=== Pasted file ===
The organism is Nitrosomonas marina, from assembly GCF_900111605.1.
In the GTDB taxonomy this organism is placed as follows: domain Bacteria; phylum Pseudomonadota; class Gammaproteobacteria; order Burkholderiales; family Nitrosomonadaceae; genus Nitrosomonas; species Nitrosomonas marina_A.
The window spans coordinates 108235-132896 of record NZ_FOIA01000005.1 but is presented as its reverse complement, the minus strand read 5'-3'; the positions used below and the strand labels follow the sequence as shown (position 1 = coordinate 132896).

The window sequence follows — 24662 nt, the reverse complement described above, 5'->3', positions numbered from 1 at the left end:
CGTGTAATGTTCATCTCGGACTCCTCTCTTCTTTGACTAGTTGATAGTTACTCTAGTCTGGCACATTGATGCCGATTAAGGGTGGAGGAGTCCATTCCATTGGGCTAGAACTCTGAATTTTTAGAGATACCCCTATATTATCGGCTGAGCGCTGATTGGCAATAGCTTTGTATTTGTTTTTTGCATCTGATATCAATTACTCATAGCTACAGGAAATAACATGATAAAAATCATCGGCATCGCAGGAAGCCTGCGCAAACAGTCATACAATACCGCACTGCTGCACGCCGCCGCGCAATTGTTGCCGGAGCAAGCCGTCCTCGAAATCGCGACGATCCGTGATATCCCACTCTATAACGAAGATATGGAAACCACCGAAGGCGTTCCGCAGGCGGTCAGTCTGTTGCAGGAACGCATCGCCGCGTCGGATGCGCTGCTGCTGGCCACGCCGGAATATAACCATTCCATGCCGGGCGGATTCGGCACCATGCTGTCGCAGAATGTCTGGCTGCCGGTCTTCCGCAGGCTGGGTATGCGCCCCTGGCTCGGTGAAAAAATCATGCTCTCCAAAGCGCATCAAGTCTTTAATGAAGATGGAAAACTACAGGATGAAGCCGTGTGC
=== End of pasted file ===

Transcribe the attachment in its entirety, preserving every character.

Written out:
The organism is Nitrosomonas marina, from assembly GCF_900111605.1.
In the GTDB taxonomy this organism is placed as follows: domain Bacteria; phylum Pseudomonadota; class Gammaproteobacteria; order Burkholderiales; family Nitrosomonadaceae; genus Nitrosomonas; species Nitrosomonas marina_A.
The window spans coordinates 108235-132896 of record NZ_FOIA01000005.1 but is presented as its reverse complement, the minus strand read 5'-3'; the positions used below and the strand labels follow the sequence as shown (position 1 = coordinate 132896).

The window sequence follows — 24662 nt, the reverse complement described above, 5'->3', positions numbered from 1 at the left end:
CGTGTAATGTTCATCTCGGACTCCTCTCTTCTTTGACTAGTTGATAGTTACTCTAGTCTGGCACATTGATGCCGATTAAGGGTGGAGGAGTCCATTCCATTGGGCTAGAACTCTGAATTTTTAGAGATACCCCTATATTATCGGCTGAGCGCTGATTGGCAATAGCTTTGTATTTGTTTTTTGCATCTGATATCAATTACTCATAGCTACAGGAAATAACATGATAAAAATCATCGGCATCGCAGGAAGCCTGCGCAAACAGTCATACAATACCGCACTGCTGCACGCCGCCGCGCAATTGTTGCCGGAGCAAGCCGTCCTCGAAATCGCGACGATCCGTGATATCCCACTCTATAACGAAGATATGGAAACCACCGAAGGCGTTCCGCAGGCGGTCAGTCTGTTGCAGGAACGCATCGCCGCGTCGGATGCGCTGCTGCTGGCCACGCCGGAATATAACCATTCCATGCCGGGCGGATTCGGCACCATGCTGTCGCAGAATGTCTGGCTGCCGGTCTTCCGCAGGCTGGGTATGCGCCCCTGGCTCGGTGAAAAAATCATGCTCTCCAAAGCGCATCAAGTCTTTAATGAAGATGGAAAACTACAGGATGAAGCCGTGTGC